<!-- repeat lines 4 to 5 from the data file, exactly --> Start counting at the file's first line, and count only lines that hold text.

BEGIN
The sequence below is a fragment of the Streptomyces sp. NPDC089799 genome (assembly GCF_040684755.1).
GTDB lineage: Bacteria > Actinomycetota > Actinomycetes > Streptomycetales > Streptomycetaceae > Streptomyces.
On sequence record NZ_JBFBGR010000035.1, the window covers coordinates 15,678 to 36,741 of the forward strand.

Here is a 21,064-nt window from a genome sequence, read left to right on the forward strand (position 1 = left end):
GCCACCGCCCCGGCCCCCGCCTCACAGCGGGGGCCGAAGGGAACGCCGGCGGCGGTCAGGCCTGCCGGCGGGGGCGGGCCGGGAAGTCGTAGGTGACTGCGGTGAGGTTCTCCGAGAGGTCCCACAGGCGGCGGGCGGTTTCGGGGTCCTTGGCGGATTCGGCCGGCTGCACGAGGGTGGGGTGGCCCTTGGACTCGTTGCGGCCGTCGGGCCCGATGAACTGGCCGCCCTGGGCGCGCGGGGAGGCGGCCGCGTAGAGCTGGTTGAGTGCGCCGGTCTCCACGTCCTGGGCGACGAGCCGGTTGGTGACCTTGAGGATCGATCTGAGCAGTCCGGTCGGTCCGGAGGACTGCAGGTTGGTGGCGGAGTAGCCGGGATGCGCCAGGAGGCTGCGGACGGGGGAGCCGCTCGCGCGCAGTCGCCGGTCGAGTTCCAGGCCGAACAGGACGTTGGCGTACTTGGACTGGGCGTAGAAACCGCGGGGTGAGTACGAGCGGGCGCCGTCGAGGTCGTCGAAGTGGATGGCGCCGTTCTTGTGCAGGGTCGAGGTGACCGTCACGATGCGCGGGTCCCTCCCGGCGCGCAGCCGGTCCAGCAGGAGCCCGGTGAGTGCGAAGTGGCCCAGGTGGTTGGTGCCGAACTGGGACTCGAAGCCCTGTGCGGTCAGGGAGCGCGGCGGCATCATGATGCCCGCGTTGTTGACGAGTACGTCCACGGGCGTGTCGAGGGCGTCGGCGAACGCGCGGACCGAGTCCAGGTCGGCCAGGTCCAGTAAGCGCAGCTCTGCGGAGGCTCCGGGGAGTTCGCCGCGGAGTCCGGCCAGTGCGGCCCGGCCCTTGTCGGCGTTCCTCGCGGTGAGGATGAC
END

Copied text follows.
Here is a 21,064-nt window from a genome sequence, read left to right on the forward strand (position 1 = left end):
GCCACCGCCCCGGCCCCCGCCTCACAGCGGGGGCCGAAGGGAACGCCGGCGGCGGTCAGGCCTGCCGGCGGGGGCGGGCCGGGAAGTCGTAGGTGACTGCGGTGAGGTTCTCCGAGAGGTCCCACAGGCGGCGGGCGGTTTCGGGGTCCTTGGCGGATTCGGCCGGCTGCACGAGGGTGGGGTGGCCCTTGGACTCGTTGCGGCCGTCGGGCCCGATGAACTGGCCGCCCTGGGCGCGCGGGGAGGCGGCCGCGTAGAGCTGGTTGAGTGCGCCGGTCTCCACGTCCTGGGCGACGAGCCGGTTGGTGACCTTGAGGATCGATCTGAGCAGTCCGGTCGGTCCGGAGGACTGCAGGTTGGTGGCGGAGTAGCCGGGATGCGCCAGGAGGCTGCGGACGGGGGAGCCGCTCGCGCGCAGTCGCCGGTCGAGTTCCAGGCCGAACAGGACGTTGGCGTACTTGGACTGGGCGTAGAAACCGCGGGGTGAGTACGAGCGGGCGCCGTCGAGGTCGTCGAAGTGGATGGCGCCGTTCTTGTGCAGGGTCGAGGTGACCGTCACGATGCGCGGGTCCCTCCCGGCGCGCAGCCGGTCCAGCAGGAGCCCGGTGAGTGCGAAGTGGCCCAGGTGGTTGGTGCCGAACTGGGACTCGAAGCCCTGTGCGGTCAGGGAGCGCGGCGGCATCATGATGCCCGCGTTGTTGACGAGTACGTCCACGGGCGTGTCGAGGGCGTCGGCGAACGCGCGGACCGAGTCCAGGTCGGCCAGGTCCAGTAAGCGCAGCTCTGCGGAGGCTCCGGGGAGTTCGCCGCGGAGTCCGGCCAGTGCGGCCCGGCCCTTGTCGGCGTTCCTCGCGGTGAGGATGAC